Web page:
Some evenings after, he said, “ my exercises are not so lively, but I cling to that rock that is higher than l. I can do nothing of myself.” He wished the 11th Hyman 2d part, in the collection of the Reformed Dutch Church, to be sung. The mercies of God were constantly on his lips. His sufferings were lost in contemplations on the goodness of God, which he discovered in all his dealings with him.

After repeating part of the 16th Hymn, There is a land of pure delight, &c. he said to an old friend, “ There is not a cloud hanging over my mind.”

Taking some medicine one evening, he made the observation, They gave vinegar and gall to our blessed Jesus. After prayer for him, in which God had been addressed by the tender name of Father, he dwelt on that kind relation in which God stands to his people. “This is the spirit of adoption by which the believer cries, Abba, Father.” He requested the 46th Hymn to be read to him; then with earnest desire he repeated these words.

Come, sacred Spirit, seal the name

On my expanding heart. "O had I strength, how would I delight to speak of the Kingdom of our blessed Saviour, and of his glorious attributes !” After a pause

“ But I know that nature could not support me. I who used to tremble at a leaf, for I had the weakest nerves of mortals, have enjoyed a steady and composed frame of body and mind in

my ness.'

It being remarked to him that his hearing was not so good, “ Blessed be God,” said he “my sight is good, and the eyes of my understanding are clear.” “ I have learned more in this year's illness than I did in many years when in, health.” He mentioned this to many at different times. The 1st Chapter of the Epistle to the Philippians he wished to be read some evenings afterwards. When he apprehended himself about to enter into rest, he requested the 15th Chapter of 1st Corinthians to be read to him.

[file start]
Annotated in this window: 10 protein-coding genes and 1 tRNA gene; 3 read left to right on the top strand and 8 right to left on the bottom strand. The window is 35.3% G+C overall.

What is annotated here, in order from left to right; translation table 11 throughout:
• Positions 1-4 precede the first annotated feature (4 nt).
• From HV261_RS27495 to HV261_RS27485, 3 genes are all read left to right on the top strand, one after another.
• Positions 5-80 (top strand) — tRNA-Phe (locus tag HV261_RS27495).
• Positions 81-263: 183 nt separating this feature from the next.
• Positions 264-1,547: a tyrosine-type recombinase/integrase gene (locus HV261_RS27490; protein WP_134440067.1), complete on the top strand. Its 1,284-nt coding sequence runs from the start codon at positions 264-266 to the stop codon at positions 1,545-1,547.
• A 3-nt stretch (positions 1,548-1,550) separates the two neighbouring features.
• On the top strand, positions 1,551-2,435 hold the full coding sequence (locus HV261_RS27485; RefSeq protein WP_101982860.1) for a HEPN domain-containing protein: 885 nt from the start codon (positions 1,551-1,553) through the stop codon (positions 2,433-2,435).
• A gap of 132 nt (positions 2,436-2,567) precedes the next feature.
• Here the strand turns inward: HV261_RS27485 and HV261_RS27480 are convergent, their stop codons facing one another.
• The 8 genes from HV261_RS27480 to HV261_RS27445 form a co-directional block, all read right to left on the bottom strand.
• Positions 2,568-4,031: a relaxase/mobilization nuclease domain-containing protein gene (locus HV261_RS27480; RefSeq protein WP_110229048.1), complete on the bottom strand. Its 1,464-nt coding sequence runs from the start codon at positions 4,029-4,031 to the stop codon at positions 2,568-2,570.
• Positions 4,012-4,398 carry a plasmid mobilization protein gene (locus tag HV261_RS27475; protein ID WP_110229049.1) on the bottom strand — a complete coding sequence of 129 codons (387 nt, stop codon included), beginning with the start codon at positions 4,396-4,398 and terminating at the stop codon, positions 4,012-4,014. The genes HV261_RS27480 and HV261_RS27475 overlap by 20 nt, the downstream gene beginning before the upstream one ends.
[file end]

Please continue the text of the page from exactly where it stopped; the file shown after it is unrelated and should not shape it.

His mind continued calm and composed, though he could speak but little. A friend saying to him, “I know in whom I have believed;" “Fear not, I am with you; be not dismayed, for I am thy God;" he added "Faithful is he who hath promised. A few more struggles, and the conflict will be over; I shall shout the victory through him who hath loved me and given himself for me."

The perfect blessedness of the saints after the resurrection was mentioned. “Glorious things are spoken of thee, thou city of the living God,” were words which proceeded from his labouring breast. Some days after this, when he had received relief, a brother in the Gospel ministry intimating to him that the symptoms of his disease were more favourable, his reply was, “How hard, when just about to enter the port, to be obliged to put to sea again.” When he had become worse, I hope, said a friend, you enjoy the peace which the world cannot give. He laid his hand on his breast, and directed his eyes toward heaven. At this time he could not speak without great exertion.